nt pro tempore of the Senate.
His influence was great and commanding.
His advice, counsel and influence were not only felt and welcomed in all the great measures of military defence and equipment then adopted, but even in the selection of officers for important commands.
He was a steady friend of President Davis in respect to all the great measures of defence and supply.
He had the friendship and confidence of Mr. Davis and his Cabinet; of James A. Seddon, John A. Campbell, Graham, Cobb, Lamar, Curry, Letcher, Bocock, Harvie, Caperton, Joe Johnston and Robert E. Lee.
He was one of the first to discover and appreciate the superb genius of Stonewall Jackson.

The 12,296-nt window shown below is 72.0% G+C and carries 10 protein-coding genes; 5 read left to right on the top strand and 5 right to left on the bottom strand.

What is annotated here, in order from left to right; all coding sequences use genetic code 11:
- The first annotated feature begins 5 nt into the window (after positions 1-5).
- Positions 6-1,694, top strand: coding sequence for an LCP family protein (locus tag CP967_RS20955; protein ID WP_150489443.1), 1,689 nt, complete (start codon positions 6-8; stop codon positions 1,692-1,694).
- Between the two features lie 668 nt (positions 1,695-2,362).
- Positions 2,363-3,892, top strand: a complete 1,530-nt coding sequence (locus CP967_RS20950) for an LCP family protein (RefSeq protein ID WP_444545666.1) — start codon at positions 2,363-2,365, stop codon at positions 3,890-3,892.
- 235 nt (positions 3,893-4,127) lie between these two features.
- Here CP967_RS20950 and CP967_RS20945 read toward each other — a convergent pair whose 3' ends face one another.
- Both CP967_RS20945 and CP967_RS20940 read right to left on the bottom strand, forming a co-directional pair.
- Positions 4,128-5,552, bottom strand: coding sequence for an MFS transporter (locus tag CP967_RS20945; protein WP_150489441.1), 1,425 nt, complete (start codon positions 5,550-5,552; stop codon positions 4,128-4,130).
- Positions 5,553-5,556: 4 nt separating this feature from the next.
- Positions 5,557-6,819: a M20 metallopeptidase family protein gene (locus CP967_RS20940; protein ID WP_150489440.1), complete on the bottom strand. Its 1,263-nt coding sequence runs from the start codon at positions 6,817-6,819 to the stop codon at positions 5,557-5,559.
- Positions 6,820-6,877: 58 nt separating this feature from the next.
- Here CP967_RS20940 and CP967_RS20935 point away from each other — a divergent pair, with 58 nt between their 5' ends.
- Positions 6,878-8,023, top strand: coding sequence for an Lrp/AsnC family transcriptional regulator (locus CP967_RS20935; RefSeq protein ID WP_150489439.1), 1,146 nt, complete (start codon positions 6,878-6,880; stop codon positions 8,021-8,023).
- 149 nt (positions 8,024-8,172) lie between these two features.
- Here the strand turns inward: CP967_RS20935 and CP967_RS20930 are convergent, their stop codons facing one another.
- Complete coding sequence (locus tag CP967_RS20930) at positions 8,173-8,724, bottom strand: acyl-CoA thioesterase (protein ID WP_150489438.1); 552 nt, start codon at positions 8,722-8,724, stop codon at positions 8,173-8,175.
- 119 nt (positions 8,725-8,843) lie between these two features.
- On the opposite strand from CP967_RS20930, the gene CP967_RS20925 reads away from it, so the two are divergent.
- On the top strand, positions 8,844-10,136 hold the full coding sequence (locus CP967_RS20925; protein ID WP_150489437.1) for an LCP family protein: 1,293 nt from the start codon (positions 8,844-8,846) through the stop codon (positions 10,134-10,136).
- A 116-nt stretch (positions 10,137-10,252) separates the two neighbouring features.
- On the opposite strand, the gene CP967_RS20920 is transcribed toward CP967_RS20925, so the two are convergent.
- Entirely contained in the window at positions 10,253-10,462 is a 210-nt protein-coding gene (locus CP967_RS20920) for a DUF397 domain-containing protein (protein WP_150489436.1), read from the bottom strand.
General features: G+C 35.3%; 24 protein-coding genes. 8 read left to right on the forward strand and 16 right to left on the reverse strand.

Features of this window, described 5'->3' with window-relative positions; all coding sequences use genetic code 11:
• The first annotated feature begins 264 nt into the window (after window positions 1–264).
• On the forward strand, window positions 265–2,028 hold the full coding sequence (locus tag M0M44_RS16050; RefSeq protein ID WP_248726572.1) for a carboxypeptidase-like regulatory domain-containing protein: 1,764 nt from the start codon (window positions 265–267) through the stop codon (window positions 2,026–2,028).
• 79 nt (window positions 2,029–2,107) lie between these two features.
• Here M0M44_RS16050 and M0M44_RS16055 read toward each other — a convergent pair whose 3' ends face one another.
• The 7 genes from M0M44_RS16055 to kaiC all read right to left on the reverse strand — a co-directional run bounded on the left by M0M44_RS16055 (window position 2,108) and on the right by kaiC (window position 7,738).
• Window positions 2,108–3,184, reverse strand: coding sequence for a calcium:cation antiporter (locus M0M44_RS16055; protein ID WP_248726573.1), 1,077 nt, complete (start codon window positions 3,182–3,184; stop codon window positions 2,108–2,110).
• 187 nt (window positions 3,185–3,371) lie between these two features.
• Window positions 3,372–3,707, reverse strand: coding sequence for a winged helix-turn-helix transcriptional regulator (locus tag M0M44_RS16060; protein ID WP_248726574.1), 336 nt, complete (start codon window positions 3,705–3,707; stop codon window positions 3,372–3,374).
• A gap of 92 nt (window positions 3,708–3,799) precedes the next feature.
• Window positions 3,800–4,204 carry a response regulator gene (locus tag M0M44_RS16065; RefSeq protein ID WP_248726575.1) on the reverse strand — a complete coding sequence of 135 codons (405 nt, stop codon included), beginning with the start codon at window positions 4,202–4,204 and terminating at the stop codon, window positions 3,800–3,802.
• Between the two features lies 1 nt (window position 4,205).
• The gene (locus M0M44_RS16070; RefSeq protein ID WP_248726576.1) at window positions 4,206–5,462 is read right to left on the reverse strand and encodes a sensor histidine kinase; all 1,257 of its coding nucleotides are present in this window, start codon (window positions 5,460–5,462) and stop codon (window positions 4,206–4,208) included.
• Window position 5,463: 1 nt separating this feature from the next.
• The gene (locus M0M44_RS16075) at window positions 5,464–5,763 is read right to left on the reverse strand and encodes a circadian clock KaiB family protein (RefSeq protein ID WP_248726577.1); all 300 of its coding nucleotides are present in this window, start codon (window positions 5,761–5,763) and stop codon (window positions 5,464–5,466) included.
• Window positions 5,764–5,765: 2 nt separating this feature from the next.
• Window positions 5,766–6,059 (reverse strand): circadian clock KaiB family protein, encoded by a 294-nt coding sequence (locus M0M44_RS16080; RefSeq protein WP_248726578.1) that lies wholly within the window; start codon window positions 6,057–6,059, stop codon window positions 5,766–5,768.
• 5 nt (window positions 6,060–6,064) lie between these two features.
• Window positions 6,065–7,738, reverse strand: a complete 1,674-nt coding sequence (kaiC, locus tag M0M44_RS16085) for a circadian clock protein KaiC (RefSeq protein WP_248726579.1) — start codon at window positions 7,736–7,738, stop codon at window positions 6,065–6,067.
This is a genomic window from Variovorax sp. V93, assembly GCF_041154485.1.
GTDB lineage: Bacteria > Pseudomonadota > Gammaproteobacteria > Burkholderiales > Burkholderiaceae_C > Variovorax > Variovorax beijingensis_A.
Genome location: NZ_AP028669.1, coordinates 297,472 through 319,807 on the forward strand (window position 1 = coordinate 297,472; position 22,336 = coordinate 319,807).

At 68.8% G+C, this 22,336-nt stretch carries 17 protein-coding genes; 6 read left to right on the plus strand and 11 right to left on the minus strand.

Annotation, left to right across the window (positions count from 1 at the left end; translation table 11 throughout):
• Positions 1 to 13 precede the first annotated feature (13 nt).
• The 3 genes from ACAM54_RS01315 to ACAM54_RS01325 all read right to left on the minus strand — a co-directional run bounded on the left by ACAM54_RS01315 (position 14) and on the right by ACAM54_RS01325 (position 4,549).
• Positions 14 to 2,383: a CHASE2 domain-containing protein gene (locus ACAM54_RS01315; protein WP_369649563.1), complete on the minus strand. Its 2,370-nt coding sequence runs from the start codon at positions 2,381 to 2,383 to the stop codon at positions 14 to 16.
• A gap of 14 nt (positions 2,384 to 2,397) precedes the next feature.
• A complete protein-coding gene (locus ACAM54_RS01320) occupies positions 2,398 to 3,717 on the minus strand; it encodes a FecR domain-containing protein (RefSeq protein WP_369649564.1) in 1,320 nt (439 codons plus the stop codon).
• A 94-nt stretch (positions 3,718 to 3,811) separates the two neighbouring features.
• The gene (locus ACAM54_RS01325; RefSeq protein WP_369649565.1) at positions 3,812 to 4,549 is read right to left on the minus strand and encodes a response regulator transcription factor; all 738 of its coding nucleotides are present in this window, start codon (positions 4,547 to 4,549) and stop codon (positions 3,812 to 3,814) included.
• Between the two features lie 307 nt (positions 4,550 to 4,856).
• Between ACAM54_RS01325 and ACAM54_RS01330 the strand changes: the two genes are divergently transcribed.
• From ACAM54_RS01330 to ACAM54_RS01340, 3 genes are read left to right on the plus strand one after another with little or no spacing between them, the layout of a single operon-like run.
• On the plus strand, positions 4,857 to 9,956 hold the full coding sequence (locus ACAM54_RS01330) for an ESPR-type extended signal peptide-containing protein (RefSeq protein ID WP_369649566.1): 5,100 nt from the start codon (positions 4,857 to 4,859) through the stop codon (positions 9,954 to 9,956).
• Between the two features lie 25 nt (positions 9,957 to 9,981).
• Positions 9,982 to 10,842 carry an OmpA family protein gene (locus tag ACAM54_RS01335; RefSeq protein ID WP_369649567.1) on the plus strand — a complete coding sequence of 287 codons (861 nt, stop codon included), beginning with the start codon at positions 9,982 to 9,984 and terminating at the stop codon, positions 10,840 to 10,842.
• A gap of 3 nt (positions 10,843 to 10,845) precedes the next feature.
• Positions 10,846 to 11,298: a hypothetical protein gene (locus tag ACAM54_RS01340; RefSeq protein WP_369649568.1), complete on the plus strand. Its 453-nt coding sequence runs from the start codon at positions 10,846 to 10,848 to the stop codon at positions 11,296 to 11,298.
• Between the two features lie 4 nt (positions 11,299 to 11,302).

He counselled often with Robert E. Lee, relied on his ripe judgment, and gave him his fullest support.
In all fiscal and economic measures, he naturally took the lead.
Respecting and trusting Secretaries Memminger and Trenholm, he, nevertheless, originated all the general features of Confederate finance.
With an infant rep